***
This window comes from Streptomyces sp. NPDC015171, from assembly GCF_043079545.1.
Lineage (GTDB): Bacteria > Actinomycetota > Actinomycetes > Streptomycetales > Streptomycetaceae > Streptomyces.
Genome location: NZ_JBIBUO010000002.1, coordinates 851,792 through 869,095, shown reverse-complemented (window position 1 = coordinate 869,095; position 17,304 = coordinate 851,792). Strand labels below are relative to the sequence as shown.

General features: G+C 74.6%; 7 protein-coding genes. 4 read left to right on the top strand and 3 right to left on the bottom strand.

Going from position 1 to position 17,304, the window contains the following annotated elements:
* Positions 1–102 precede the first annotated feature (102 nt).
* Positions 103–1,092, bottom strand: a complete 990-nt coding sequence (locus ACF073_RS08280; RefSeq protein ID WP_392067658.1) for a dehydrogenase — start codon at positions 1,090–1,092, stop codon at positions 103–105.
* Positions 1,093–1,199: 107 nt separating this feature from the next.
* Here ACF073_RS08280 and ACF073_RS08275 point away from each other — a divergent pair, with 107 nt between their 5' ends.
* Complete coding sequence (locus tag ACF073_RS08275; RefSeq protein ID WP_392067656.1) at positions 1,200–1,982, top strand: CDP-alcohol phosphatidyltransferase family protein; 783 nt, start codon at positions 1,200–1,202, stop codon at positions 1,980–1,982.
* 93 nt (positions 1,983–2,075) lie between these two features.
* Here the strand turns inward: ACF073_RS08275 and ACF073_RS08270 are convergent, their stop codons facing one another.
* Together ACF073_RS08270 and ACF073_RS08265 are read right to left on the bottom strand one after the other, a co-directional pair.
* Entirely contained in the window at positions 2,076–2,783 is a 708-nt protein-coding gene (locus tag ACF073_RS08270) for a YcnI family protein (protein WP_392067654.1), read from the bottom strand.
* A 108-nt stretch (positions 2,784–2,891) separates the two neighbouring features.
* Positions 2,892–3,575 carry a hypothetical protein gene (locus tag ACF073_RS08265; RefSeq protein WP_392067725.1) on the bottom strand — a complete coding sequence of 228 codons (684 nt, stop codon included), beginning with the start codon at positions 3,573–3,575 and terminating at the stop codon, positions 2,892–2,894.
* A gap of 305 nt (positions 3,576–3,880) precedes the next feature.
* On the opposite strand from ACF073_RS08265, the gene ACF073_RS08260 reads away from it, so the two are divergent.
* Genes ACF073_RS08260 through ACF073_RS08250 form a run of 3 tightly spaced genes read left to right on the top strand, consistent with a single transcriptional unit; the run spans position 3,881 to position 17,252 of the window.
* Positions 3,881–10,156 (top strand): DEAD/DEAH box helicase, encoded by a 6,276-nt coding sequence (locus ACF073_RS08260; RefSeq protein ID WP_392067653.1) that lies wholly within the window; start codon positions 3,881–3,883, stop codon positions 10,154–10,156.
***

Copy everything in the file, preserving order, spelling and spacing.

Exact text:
This window comes from Streptomyces sp. NPDC015171, from assembly GCF_043079545.1.
Lineage (GTDB): Bacteria > Actinomycetota > Actinomycetes > Streptomycetales > Streptomycetaceae > Streptomyces.
Genome location: NZ_JBIBUO010000002.1, coordinates 851,792 through 869,095, shown reverse-complemented (window position 1 = coordinate 869,095; position 17,304 = coordinate 851,792). Strand labels below are relative to the sequence as shown.

General features: G+C 74.6%; 7 protein-coding genes. 4 read left to right on the top strand and 3 right to left on the bottom strand.

Going from position 1 to position 17,304, the window contains the following annotated elements:
* Positions 1–102 precede the first annotated feature (102 nt).
* Positions 103–1,092, bottom strand: a complete 990-nt coding sequence (locus ACF073_RS08280; RefSeq protein ID WP_392067658.1) for a dehydrogenase — start codon at positions 1,090–1,092, stop codon at positions 103–105.
* Positions 1,093–1,199: 107 nt separating this feature from the next.
* Here ACF073_RS08280 and ACF073_RS08275 point away from each other — a divergent pair, with 107 nt between their 5' ends.
* Complete coding sequence (locus tag ACF073_RS08275; RefSeq protein ID WP_392067656.1) at positions 1,200–1,982, top strand: CDP-alcohol phosphatidyltransferase family protein; 783 nt, start codon at positions 1,200–1,202, stop codon at positions 1,980–1,982.
* 93 nt (positions 1,983–2,075) lie between these two features.
* Here the strand turns inward: ACF073_RS08275 and ACF073_RS08270 are convergent, their stop codons facing one another.
* Together ACF073_RS08270 and ACF073_RS08265 are read right to left on the bottom strand one after the other, a co-directional pair.
* Entirely contained in the window at positions 2,076–2,783 is a 708-nt protein-coding gene (locus tag ACF073_RS08270) for a YcnI family protein (protein WP_392067654.1), read from the bottom strand.
* A 108-nt stretch (positions 2,784–2,891) separates the two neighbouring features.
* Positions 2,892–3,575 carry a hypothetical protein gene (locus tag ACF073_RS08265; RefSeq protein WP_392067725.1) on the bottom strand — a complete coding sequence of 228 codons (684 nt, stop codon included), beginning with the start codon at positions 3,573–3,575 and terminating at the stop codon, positions 2,892–2,894.
* A gap of 305 nt (positions 3,576–3,880) precedes the next feature.
* On the opposite strand from ACF073_RS08265, the gene ACF073_RS08260 reads away from it, so the two are divergent.
* Genes ACF073_RS08260 through ACF073_RS08250 form a run of 3 tightly spaced genes read left to right on the top strand, consistent with a single transcriptional unit; the run spans position 3,881 to position 17,252 of the window.
* Positions 3,881–10,156 (top strand): DEAD/DEAH box helicase, encoded by a 6,276-nt coding sequence (locus ACF073_RS08260; RefSeq protein ID WP_392067653.1) that lies wholly within the window; start codon positions 3,881–3,883, stop codon positions 10,154–10,156.